Vegan Meal Plans For Diabetics

Vegan Meal Plans For Diabetics

Diabetics can manage their conditions with a vegan diet. A vegan diet is comprised of plant-based foods that include fruits, vegetables, legumes, nuts, seeds and whole grains. This diet can provide advantages over omnivorous diets for diabetics, primarily because it includes foods containing monounsaturated fats and omega-3 fatty acids, which are healthy fats, and excludes foods that contain high amounts of saturated fat, which may increase the risk of cardiovascular disease. Consult your doctor before starting any diet. Video of the Day For breakfast, drink a glass of soy milk and eat a bowl of peaches and peanuts. Soy foods, peaches and peanuts are low glycemic foods that contain sugar, which your body absorbs slowly, helping you control your blood sugar levels. Soy milk is healthy beverage that contains all nine essential amino acids for a complete protein, healthy fats to help lower your cholesterol and reduce your risk of heart disease, isoflavone, an antioxidant that may lower your risk of heart disease and calcium to help reduce your risk of osteoporosis. A healthy low glycemic vegan lunch can include four bean salad with a mixture of vegetables. Beans, such as red kidney, navy, black and garbanzo, contain soluble fiber, an indigestible substance that can slow down the absorption of sugar and reduce your cholesterol levels. A mixture of vegetables, such as Romaine lettuce, carrot, cucumber, tomato, onion, bell pepper, celery and zucchini, provides vitamins, minerals and antioxidants. Add in an olive oil-based dressing to obtain monounsaturated fatty acids, a healthy fat that can reduce your risk of heart disease. A healthy dinner can start off with a bowl of split pea soup. Peas are a low glycemic food. For your entrée, have grilled tempeh served with steamed bo Continue reading >>

For 26 Years, I’ve Managed Type 1 Diabetes With A Plant-based Diet

For 26 Years, I’ve Managed Type 1 Diabetes With A Plant-based Diet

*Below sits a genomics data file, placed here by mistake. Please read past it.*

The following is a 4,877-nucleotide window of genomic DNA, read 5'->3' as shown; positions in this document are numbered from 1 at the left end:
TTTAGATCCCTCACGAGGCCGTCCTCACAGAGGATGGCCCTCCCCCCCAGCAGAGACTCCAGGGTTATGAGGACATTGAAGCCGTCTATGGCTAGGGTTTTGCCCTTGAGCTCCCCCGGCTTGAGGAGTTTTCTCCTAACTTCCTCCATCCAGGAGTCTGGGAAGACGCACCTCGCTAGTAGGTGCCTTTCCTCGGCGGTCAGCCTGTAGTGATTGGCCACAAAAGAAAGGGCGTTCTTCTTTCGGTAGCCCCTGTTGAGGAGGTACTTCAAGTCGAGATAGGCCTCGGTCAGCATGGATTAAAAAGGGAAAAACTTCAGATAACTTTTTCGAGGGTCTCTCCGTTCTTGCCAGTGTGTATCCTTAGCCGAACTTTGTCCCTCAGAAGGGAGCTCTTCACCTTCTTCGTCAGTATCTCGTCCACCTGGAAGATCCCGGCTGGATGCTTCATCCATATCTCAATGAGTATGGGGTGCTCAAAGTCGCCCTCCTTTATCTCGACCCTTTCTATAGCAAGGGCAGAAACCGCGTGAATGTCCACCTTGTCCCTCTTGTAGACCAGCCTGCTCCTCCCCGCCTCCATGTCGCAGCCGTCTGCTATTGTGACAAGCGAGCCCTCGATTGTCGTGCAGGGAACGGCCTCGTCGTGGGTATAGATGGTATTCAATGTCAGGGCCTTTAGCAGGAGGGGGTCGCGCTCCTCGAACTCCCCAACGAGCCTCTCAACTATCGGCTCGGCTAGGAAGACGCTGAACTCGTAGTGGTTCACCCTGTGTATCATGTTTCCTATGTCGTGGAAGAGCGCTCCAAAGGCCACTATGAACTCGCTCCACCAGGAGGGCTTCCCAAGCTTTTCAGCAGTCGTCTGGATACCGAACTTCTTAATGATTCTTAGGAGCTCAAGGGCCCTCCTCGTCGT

Until age 35, my health was very typical for an American. Then in November of 1988, all that changed: my immune system suddenly decided that my insulin-producing pancreas beta cells were foreign and attacked and annihilated them, leaving me with type 1 diabetes. In less than 30 days, I lost 45 pounds and grew deathly weak. Eventually, I was found barely conscious at my work desk and rushed to the hospital, where I immediately received my first shot of insulin. My doctor’s grim prognosis hit like a ton of bricks: even with the best possible diabetic control, I would still suffer many debilitating, chronic complications of the disease. I envisioned myself disabled, blind, amputated, and living in a wheelchair. More on that later… A few days into my hospital stay, a fill-in doctor literally saved my life with a very simple short statement. He said, “No doctor can manage your diabetes.” He explained that the insulin doses are dependent on metabolism which changes from minute to minute, and so are too variable to be predetermined or managed by any other person. He recommended that I keep a log and learn the effects of everything I ate and did, and adjust my diabetes control and lifestyle accordingly. The geek in me took that advice to heart. Back home, I immediately bought a glucometer, a kitchen scale, a nutrition facts book, and a notebook in which to begin logging my new life. I began to learn how to match up the food I ate, my activity levels, and my insulin intake to keep everything in sync. My Doctors Prescribed a Low-Carb, High-Fat Diet All of the nutritional information from my doctor, diabetes magazines and books, and even diabetes management classes strongly promoted a low-carb, high-fat diet. Confusion started to set in, however, as all my test-and-measure Continue reading >>